13 Ways to Relieve Menstrual Cramps

Hydrate

Drinking more water can relieve bloating.

Drink More Water

Menstrual cramps, or primary dysmenorrhea, are an uncomfortable part of life for many women on a monthly basis. Drinking more water may help ease bloating, which makes symptoms worse. Get in the habit of drinking 6 to 8 glasses of water per day, especially during your period. Add some mint or a lemon wedge to make it more palatable. While you're at it, back off of the salt, which encourages fluid retention and bloating. Avoid alcohol, which promotes dehydration. Some women experience diarrhea in conjunction with menstrual cramps. It's important to replace lost fluids by drinking plenty of water.

Easy Ways to Get More Fluids

If you don't like the taste of plain water, there are many things you can do to increase fluid intake. Start by drinking a glass of fruit-infused water the first thing after you get up in the morning. Sip chamomile or ginger tea. Drink flavored mineral water for a new twist on hydration. Make a pitcher of cucumber, mint, or lemon water to drink throughout the day for a spa-like treat. Sip a cup of low sodium broth to increase your fluid intake. Staying well hydrated isn't just good for cramps, it's good for your overall health.

Eat to Reduce Pain

What you eat may determine how bad your cramps become.

Diet Is Key

You may be craving fatty, sugary, or salty foods when you have your period, but these foods are not your friends. Skip the doughnuts and potato chips. Some women find that eating the right kinds of foods may help ease menstrual pain. Anti-inflammatory foods like cherries, blueberries, squash, tomatoes, and bell peppers are good choices. Coldwater fish that is high in omega-3 fatty acids are also healthy choices. Eat more calcium-rich beans, almonds, and dark leafy greens. These foods contain compounds that combat inflammation. Some women report that eating this way can help ease menstrual pain and boost health. It's best to eat a healthy, balanced diet year round, not just for a few days a month during your period.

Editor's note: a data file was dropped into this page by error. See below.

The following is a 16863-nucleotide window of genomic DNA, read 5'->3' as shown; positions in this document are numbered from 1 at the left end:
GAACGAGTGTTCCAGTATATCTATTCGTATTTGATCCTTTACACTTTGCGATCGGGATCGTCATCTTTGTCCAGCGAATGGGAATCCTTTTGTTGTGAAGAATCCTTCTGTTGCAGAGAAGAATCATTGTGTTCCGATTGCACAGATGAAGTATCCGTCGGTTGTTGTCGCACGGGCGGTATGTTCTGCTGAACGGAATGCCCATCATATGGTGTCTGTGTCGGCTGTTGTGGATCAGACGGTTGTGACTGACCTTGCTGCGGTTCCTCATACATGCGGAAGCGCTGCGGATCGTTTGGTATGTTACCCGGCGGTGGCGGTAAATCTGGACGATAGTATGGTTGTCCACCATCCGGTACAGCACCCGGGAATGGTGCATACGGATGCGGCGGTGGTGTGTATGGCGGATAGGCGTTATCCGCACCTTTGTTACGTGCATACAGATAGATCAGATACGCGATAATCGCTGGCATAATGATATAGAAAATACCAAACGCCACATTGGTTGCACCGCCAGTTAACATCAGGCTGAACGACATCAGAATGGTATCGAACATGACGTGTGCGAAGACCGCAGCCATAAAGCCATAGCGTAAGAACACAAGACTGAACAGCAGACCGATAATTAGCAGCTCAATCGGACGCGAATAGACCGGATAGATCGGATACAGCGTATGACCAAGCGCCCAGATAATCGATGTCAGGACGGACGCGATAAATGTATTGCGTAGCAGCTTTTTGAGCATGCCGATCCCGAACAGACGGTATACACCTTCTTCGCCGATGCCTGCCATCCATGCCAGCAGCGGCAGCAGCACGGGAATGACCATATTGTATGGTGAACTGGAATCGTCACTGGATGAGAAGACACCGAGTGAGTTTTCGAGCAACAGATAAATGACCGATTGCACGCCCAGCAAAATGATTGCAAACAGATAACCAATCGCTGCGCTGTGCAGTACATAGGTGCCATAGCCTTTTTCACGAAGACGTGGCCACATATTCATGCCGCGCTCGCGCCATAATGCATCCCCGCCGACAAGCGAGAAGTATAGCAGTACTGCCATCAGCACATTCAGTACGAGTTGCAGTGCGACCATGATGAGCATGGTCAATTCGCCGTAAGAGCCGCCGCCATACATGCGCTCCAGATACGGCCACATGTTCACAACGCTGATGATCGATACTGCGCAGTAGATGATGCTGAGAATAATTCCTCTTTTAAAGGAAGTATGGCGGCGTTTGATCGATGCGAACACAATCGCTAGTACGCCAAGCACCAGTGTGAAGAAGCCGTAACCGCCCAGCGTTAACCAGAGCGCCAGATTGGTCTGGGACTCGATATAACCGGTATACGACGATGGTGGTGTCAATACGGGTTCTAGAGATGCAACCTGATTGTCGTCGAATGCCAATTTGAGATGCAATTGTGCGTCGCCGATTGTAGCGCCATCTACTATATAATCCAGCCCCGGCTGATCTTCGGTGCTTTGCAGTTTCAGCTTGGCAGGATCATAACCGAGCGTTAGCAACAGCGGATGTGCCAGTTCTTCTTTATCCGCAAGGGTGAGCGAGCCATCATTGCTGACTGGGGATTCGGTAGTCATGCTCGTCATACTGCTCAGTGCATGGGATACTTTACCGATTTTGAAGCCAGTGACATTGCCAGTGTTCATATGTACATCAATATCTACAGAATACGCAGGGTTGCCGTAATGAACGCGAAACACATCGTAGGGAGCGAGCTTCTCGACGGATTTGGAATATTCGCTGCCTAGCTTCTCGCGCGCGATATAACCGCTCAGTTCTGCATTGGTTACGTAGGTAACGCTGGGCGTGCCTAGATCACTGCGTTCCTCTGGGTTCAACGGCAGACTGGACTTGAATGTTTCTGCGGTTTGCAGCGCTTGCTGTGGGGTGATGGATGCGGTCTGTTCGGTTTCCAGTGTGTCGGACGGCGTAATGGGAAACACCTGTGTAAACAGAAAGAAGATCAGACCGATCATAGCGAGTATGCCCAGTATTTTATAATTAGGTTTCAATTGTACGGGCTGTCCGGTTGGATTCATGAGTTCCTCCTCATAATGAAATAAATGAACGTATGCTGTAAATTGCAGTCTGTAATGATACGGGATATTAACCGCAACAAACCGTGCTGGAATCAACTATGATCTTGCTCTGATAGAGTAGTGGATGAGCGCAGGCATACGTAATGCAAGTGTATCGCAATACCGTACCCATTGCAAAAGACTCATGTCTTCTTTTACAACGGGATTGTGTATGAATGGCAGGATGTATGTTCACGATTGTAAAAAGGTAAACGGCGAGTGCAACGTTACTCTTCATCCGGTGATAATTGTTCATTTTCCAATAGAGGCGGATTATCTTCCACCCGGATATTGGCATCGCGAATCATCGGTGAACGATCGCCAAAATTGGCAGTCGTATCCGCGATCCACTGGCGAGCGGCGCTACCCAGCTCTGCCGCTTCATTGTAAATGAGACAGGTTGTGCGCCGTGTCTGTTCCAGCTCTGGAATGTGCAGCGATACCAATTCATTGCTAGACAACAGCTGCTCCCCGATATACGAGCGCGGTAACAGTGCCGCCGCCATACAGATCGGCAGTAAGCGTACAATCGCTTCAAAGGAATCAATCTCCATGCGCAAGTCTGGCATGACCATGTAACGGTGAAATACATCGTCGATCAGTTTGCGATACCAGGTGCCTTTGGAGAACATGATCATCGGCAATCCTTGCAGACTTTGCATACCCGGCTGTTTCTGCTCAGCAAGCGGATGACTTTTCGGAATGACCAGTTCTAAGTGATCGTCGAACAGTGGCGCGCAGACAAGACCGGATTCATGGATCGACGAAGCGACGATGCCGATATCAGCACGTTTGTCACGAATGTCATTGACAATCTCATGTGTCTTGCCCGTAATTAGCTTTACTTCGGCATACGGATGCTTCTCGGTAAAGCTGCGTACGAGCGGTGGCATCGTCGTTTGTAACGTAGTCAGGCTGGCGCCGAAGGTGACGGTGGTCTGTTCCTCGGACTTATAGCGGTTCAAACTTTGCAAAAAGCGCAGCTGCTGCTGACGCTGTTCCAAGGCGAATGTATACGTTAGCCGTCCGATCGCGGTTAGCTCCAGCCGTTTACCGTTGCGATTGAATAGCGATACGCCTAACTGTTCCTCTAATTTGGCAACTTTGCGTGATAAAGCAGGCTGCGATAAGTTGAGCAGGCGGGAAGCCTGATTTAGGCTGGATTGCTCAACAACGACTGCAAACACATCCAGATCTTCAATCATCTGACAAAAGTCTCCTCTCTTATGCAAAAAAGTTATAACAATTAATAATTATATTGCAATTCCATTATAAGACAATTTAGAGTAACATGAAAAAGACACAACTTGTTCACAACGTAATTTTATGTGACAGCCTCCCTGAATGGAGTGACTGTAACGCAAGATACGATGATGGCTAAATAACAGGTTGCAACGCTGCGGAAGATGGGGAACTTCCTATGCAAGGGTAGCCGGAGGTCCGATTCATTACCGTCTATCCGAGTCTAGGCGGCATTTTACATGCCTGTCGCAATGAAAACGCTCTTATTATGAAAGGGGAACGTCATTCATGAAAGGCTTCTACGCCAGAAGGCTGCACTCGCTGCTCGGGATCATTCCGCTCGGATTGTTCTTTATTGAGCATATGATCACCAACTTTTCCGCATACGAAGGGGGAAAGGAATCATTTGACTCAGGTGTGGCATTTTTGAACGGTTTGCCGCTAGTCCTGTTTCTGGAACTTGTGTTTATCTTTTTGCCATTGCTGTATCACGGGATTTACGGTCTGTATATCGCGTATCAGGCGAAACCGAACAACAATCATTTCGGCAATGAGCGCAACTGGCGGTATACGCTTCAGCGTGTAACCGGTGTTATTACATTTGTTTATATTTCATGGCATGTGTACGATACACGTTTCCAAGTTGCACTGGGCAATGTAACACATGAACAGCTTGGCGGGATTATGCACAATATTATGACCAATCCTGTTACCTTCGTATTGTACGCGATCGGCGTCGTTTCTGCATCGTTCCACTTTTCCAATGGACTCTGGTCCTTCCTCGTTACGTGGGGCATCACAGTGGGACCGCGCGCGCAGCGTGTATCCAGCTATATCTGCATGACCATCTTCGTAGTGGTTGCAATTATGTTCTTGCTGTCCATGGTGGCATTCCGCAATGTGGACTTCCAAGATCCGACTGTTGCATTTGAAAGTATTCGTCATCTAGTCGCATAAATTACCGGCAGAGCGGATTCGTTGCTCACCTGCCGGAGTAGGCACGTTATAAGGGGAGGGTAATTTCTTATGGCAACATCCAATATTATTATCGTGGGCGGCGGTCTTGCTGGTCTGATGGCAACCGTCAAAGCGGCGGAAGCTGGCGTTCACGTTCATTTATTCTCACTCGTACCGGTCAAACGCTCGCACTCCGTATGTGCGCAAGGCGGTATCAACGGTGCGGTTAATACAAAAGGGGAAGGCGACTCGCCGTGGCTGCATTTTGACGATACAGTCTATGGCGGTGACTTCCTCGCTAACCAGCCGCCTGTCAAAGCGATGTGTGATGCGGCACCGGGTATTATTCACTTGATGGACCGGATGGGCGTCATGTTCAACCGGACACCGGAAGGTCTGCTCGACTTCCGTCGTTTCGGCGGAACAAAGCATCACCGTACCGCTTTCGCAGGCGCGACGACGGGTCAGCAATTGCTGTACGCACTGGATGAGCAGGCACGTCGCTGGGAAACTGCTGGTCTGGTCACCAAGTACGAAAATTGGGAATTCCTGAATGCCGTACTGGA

Avoid These

Your dietary and lifestyle habits can either help or hurt period cramps. If you experience monthly menstrual discomfort, some women find it helpful to avoid certain foods. Skip white, refined foods including sugar, bread, and pasta. Avoid trans-fatty acids that are found most often in commercially-prepared foods like French fries, cookies, onion rings, crackers, and margarine. Ditch alcohol, tobacco, and caffeine. All of these things increase inflammation and may encourage painful periods.

Skip the Caffeine

Caffeine may contribute to painful periods.

Say No to Joe